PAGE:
What Surveys Are Saying about Employee Engagement

What Surveys Are Saying about Employee Engagement

A review of some recent surveys concerning employee engagement shows a remarkable similarity in several results and leads to some important suggestions on how to improve engagement. All the surveys point to how highly employees value engagement and how engagement improves retention. And since it is expensive to replace employees, finding ways to increase engagement remains a valuable exercise.

One recent survey is published by TINYpulse and “includes data from over 25,000…employees across 20 industries from January to December 2018.” According to the survey: “Employee loyalty is decreasing.” The list of conclusions that follow this first announcement offer insight as to why. For example, more managers than employees (39 percent versus 22 percent) think that management at their firms is transparent. Another conclusion: “Only a third of workers” felt that they got recognition for going the extra mile at work. While nearly all workers (91 percent) appreciated their coworkers, they also did not think their coworkers were happy. “Less than a third” of workers surveyed thought that their employer had a strong work culture.

Another strong sign that loyalty is decreasing: in the previous year’s survey, a quarter of those surveyed said they would leave their current employer for a 10 percent increase in pay. In 2018, the number of those who would jump ship rose to 43 percent. The survey analysis concludes: “The message is clear: Organizations must differentiate themselves in terms of culture in order to retain their workforce.”

Another survey from Gallup has one conclusion that appears to contrast with the TINYpulse survey. The Gallup survey indicates that engagement has risen in recent years. According to Gallup, “The percentage of ‘engaged’ workers in the U.S.–those who are involved in, enthusiastic about and committed to their work and workplace–is now 34%, tying its highest level since Gallup began reporting the national figure in 2000.” The Gallup survey also took place in 2018 and sampled 30,628 employees. While this news may give employers something to be pleased about, the Gallup analysis points out that “the percentage of engaged U.S. workers is still quite low,” slightly more than a third, while less-engaged workers making up the rest. This all but matches the first survey’s finding that about a third of the workers it surveyed felt they got recognition for performing well. As a reminder as to why employee engagement should matter, the Gallup survey points out that “organizations that are the best in engaging their employees achieve earnings-per-share growth that is more than four times that of their competitors.”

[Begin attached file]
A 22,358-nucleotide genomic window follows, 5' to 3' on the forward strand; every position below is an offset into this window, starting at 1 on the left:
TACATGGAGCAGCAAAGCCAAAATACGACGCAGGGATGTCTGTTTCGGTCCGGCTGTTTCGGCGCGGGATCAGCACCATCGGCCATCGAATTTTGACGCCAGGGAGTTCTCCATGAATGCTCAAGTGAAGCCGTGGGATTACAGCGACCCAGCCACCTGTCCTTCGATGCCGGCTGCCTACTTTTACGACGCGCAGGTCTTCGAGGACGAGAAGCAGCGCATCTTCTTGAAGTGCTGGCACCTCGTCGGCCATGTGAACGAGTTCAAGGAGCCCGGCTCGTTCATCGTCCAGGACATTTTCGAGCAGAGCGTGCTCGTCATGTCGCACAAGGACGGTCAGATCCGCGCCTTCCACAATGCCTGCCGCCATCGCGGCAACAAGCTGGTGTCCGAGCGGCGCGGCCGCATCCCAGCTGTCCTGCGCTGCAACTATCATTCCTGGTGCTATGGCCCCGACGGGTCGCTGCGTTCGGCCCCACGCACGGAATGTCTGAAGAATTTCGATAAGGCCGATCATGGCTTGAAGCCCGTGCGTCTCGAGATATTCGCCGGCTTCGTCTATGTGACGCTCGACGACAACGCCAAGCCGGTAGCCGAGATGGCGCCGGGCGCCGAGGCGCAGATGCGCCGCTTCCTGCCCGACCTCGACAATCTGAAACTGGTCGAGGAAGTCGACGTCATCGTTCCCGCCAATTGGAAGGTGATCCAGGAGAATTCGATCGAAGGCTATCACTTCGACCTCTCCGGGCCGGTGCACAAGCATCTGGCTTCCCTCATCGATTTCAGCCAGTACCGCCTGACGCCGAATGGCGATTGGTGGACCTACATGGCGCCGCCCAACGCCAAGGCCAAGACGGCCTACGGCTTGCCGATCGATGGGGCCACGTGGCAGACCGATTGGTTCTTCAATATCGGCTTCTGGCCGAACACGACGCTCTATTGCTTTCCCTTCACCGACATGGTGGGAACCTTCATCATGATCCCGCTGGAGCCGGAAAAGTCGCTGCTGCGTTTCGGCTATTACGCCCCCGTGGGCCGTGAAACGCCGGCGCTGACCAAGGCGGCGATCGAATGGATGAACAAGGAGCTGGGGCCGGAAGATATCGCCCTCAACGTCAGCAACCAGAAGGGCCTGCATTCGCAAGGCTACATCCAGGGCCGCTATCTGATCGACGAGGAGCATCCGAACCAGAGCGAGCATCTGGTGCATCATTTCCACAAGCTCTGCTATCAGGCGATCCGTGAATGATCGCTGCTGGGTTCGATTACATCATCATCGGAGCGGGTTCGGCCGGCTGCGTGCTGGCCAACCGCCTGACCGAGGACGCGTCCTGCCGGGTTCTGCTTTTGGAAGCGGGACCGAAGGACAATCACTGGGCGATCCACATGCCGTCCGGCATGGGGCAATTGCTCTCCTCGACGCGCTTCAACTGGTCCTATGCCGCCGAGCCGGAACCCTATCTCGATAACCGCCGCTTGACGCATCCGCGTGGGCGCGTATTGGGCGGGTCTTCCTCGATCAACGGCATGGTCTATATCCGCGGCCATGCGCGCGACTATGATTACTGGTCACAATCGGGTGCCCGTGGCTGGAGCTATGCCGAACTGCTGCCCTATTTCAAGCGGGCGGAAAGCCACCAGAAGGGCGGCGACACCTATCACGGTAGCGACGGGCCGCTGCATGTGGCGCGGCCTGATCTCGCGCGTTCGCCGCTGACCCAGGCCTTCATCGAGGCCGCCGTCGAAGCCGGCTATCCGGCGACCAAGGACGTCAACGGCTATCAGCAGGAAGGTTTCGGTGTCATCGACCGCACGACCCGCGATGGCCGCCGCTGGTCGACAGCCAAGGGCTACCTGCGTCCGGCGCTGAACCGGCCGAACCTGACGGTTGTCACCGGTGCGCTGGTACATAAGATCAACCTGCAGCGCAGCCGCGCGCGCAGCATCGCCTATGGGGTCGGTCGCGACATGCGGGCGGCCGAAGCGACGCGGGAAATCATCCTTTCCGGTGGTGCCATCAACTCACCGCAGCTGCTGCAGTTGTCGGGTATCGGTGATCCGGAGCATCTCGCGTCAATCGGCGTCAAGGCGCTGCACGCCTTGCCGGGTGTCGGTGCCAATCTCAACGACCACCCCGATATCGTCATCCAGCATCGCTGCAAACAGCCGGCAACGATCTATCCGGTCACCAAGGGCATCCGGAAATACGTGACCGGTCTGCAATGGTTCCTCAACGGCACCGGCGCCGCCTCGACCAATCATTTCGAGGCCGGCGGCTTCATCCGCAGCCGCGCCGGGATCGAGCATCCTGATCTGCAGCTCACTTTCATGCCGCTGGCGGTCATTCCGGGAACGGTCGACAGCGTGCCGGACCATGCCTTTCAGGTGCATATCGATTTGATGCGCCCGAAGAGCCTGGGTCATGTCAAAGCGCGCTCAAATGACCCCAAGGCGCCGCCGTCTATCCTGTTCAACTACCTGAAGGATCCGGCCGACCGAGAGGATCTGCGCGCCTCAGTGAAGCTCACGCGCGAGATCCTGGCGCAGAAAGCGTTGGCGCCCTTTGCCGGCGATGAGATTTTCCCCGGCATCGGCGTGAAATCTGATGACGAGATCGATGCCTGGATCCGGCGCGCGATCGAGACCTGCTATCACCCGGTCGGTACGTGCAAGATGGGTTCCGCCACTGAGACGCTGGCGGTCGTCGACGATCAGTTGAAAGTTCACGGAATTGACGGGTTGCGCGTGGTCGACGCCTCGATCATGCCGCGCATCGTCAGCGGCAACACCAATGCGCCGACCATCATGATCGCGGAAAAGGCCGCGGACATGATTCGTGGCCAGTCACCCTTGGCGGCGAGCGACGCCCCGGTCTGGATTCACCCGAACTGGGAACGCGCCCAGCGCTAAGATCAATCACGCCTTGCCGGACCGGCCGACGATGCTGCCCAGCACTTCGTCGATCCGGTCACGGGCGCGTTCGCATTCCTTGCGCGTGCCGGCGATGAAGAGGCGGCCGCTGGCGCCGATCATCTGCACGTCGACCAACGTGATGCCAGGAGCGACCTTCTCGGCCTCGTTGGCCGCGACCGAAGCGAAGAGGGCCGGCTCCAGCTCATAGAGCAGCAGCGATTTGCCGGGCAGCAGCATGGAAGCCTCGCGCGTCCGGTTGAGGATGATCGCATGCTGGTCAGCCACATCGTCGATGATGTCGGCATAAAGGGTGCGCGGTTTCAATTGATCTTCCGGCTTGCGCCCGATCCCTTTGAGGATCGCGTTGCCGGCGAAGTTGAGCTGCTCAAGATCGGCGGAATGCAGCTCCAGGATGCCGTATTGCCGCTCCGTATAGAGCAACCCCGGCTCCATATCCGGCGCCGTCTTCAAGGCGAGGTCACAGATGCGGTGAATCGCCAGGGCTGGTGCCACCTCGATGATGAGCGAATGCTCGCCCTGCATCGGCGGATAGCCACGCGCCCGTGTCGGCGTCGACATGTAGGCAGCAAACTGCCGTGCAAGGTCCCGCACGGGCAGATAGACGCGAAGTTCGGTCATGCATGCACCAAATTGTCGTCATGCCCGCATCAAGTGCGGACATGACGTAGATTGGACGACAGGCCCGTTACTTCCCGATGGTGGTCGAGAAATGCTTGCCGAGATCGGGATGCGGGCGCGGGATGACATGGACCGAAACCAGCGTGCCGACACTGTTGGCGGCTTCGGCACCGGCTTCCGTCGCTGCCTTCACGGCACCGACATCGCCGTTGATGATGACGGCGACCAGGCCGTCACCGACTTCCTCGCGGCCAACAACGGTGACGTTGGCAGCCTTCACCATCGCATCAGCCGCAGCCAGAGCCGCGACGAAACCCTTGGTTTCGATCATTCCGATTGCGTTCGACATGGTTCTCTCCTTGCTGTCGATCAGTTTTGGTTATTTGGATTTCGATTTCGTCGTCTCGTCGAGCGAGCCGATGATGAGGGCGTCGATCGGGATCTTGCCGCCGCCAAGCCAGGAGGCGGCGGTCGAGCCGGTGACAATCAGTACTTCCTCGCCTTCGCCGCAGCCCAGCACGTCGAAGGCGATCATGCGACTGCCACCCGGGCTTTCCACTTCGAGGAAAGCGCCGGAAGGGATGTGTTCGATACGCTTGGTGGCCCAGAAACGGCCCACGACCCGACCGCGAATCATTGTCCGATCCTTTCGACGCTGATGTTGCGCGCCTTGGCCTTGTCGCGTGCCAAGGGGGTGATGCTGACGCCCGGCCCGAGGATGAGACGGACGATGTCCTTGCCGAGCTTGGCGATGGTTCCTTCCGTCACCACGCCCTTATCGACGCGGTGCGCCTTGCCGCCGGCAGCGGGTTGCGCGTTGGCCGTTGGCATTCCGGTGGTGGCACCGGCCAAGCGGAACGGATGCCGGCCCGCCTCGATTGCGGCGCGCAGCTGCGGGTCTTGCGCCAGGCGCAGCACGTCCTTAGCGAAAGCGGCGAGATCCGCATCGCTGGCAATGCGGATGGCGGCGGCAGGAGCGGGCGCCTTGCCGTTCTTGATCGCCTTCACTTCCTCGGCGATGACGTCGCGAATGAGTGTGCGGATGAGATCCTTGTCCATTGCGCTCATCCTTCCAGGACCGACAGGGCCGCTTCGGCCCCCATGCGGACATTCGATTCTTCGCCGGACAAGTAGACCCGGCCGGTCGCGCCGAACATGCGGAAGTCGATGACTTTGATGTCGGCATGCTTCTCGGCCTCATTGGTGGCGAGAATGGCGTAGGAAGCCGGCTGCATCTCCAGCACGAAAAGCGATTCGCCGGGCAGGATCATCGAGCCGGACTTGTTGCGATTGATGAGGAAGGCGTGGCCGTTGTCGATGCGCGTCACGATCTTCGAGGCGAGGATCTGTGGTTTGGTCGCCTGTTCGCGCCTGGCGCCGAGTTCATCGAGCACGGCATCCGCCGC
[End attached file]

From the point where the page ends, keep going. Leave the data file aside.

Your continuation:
Culture Matters

The Gallup survey points to workplace culture as what makes the difference in engagement. It also advises that culture is more than bulletin boards or gimmicks. It starts at the top and involves “a new way of managing–relying on…strengths-based competencies.” This could be summarized as managing toward employees’ strengths rather than criticizing their weaknesses.